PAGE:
Thursday, August 22
Roger

Privatize? I heard some dumb suggestions, but that might be the dumbest.

Thursday, August 22
Fed up

Is it that Armstrong was standing behind Scottie, or was Scottie standing behind Armstrong? Rumor has it that depending on the day, one of them was bending over for the other. The evidence suggests that there was more than a "municipal" relationship. Hence, the collusion, contract manipulation, and the covering of each others butts. (No pun intended)

Thursday, August 22
Roger

Really, your gonna make a homophobic slur as a joke. Lots of class. No wonder the village idiots (Cote, cushman, Stacia) have zero followers.its been 10 years of your crap and no one has ever believed any of you. EVER WONDER WHY

Thursday, August 22
Cat

I am concerned about the amount of money it will cost us to lose the case in court. I think money would be better spent going back to the table and negotiating in good faith. But why would we spend money wisely starting now?

Friday, August 23
Look at ALL facts

Who was taking care of who???

This whole "oppsie doopsie we forgot to sign this part" crap is fooling no one. This looks very deliberate to me, and the Warwick Taxpayers are on the hook for MILLIONS because of an "oppsie doopsie" wording "mistake' by Avedisian admin that almost cannot possibly be by accident.

Friday, August 23
Jimmy

Tier 2 was discussed though NEVER agreed too. Simply put the city decided to implement something that wasn’t agreed too. The union had to wait to file because it in their eyes there was no Tier 2 then years later city hired and started taking out different pension payments. It’s very clear cut, not one was hiding anything. The arbitrator simply ruled that the city cannot implement a new plan without negotiating it into a contract. The city is throwing more money at a losing situation.

Friday, August 23
But.... Was it touted?

Jimmy, was it touted at the time as avedisian saving money for the taxpayers? was it touted as "fiscally responsible stewardship"? was it touted, THEN found to not exist? awaiting your reply...

Friday, August 23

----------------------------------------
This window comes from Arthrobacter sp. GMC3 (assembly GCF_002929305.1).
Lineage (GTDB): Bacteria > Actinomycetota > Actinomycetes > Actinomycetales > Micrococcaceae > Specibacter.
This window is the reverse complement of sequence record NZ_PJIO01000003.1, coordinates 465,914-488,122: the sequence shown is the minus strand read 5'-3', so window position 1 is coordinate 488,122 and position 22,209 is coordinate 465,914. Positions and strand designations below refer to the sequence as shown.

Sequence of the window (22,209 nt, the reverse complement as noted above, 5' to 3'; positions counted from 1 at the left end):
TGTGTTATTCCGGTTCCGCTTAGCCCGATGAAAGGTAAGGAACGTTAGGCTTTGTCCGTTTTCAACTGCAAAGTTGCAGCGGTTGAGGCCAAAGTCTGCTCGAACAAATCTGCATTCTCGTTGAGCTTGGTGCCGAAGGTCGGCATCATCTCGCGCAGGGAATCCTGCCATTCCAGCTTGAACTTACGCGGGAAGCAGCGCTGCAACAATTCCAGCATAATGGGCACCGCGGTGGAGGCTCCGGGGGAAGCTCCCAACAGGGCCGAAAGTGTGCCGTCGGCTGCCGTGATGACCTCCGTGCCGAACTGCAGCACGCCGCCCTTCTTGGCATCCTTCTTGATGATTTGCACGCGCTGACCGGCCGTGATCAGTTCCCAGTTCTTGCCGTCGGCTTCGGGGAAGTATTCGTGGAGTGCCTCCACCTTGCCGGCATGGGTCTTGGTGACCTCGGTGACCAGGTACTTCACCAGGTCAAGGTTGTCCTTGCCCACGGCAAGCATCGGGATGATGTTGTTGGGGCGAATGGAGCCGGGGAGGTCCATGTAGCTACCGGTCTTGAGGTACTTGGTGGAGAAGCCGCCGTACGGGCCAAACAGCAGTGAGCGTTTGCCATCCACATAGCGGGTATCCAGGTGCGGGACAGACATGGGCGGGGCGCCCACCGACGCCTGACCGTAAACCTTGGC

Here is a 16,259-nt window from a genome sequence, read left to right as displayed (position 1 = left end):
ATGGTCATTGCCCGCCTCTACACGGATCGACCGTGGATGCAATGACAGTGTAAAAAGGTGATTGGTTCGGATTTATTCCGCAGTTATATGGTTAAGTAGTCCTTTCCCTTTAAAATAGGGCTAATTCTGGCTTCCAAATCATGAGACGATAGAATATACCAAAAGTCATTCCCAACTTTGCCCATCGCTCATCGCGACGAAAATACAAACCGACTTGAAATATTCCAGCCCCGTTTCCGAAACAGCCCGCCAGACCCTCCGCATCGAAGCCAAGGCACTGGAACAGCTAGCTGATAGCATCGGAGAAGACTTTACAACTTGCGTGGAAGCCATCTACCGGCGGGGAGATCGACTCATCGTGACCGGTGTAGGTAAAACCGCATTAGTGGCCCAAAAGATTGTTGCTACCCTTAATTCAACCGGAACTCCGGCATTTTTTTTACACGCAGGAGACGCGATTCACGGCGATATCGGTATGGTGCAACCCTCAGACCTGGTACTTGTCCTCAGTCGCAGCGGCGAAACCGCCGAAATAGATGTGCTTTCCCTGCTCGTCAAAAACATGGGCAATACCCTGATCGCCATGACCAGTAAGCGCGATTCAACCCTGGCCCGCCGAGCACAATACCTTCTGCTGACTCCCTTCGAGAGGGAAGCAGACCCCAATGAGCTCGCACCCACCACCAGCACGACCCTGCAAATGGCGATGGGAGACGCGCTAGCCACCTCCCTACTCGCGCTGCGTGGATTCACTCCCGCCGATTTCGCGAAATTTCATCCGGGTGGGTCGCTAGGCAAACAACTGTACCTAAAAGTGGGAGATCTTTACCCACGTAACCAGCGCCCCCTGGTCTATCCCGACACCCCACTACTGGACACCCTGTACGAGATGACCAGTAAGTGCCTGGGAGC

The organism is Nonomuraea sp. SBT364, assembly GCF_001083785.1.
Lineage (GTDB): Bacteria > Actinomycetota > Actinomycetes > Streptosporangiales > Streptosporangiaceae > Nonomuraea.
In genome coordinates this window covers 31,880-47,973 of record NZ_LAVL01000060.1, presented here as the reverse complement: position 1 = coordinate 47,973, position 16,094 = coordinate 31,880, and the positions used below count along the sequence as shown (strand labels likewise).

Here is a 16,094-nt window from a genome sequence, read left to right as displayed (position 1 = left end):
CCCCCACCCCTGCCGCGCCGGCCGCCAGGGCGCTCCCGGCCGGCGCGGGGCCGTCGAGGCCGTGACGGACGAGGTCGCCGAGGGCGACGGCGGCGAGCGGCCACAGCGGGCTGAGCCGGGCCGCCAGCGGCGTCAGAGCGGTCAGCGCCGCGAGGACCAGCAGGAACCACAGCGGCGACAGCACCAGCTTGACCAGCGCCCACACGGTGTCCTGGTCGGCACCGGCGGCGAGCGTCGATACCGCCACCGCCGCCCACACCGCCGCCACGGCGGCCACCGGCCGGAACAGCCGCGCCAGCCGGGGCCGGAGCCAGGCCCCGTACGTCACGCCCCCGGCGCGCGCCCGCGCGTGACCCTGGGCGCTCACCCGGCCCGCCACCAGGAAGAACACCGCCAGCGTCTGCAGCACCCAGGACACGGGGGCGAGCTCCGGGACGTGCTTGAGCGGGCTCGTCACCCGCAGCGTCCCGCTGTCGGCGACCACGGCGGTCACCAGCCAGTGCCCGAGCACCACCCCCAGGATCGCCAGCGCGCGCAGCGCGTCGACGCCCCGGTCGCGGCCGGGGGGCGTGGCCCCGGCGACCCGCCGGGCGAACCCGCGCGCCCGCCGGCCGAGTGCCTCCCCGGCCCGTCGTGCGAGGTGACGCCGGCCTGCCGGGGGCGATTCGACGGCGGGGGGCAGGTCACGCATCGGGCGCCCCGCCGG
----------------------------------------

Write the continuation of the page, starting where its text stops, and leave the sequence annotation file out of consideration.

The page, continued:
Daydreambeliever

In the spring of 2012 the FD union came to the members with a proposal from the city regarding the next contract period.

The union never introduced this pension 2 tier 2 language at the meetings. The members voted to what was presented to them.

Lo and behold when the contracts were printed somehow it was included in it. The members were very upset as they had never heard of it.

The union didn't file a grievance because at that time no one had been harmed.

Well the city decided to start withdrawing the new system and that's when the FD filed a grievance. No shenanigans at all.

The union caught heat from the members and still is to this day regarding.

Friday, August 23
Poor firefighter

So Jimmy states that the city cannot implement a new plan without negotiating it into a contract, yet the union can change the language of the contract to be paid more money on unused vacation and unused sick time, than was negotiated in the contract, and not disclosed in the fiscal note? How is that right?

Friday, August 23
right on

The city healthcare actuary said in 2016 that a retired fireman will cost the taxpayers $568000 in healthcare benefits.

This is one taxpayer who says "Hell No" eliminate this benefit tomorrow.

Friday, August 23
Jimmy

Poor Firefighter, you are 100% wrong. NO ONE CAN CHANGE THE CONTRACT. The contract (the edited one) is locked away in a safe in the mayors office. NO ONE HAS ACCESS EXCEPT THE MAYOR. Stop with the lies. lol one believes any of you.

Friday, August 23
wwkvoter

Jimmy, isnt any contract between the public and a labor bargaining unit, or ANY entity considered public information????

Why would it be locked away?

Friday, August 23
Jimmy

Wwkvoter,

The version of the contract that can be EDITED I’m saying. The union does not have any access to edit or change the master contract.

Saturday, August 24
Jimmy

Wwkvoter,

The version of the contract that can be EDITED I’m saying. The union does not have any access to edit or change the master contract.

Saturday, August 24
wwkvoter

OK I get it. But the public can SEE any contract, right? But the only way to change it is after negotiation, agreement by both sides, signed by mayor, and ratified by our city council, only THEN it comes into effect. THAT copy is the final, official, operative contract, and the public can access it (by the web?)

What is the web link to see our contracts?

Monday, August 26
Jimmy

Wwkvoter,

It’s on the city website, plus you can google any city contract and it will show up. The newest 2015-2018 fire contract is the latest because negotiations are ongoing.

Monday, August 26
SaltyJake

So, Ragusta won't take the case. That means its a loser for the city. Why waste MORE taxpayer money little Joey? Pension provisions are a negotiated item. The city cannot arbitrarily enact any changes, but they did. The Firefighters Union filed a grievance, and won. Too bad for Mayor Joey, he has to live with it or negotiate a change. And, a city ordinance will not supersede a contractual clause. As for timing of the grievance filing, you are not grieved until there has been a violation of a contract clause. The Union HAD to wait until a member was grieved to file. Its really basic labor law, nothing secret or underhanded as the current clown mayor would have you believe. Hopefully this time during negotiations with the Firefighters Union little Joey will not leak the information to the press ahead of a vote like last time. Or Joey, just negotiate in good faith with the Union. But we all know that would be too hard for you to do and there would be no blame to cast unless it was upon yourself. Time to start acting like a Mayor instead of a petulant little child.

Thursday, August 29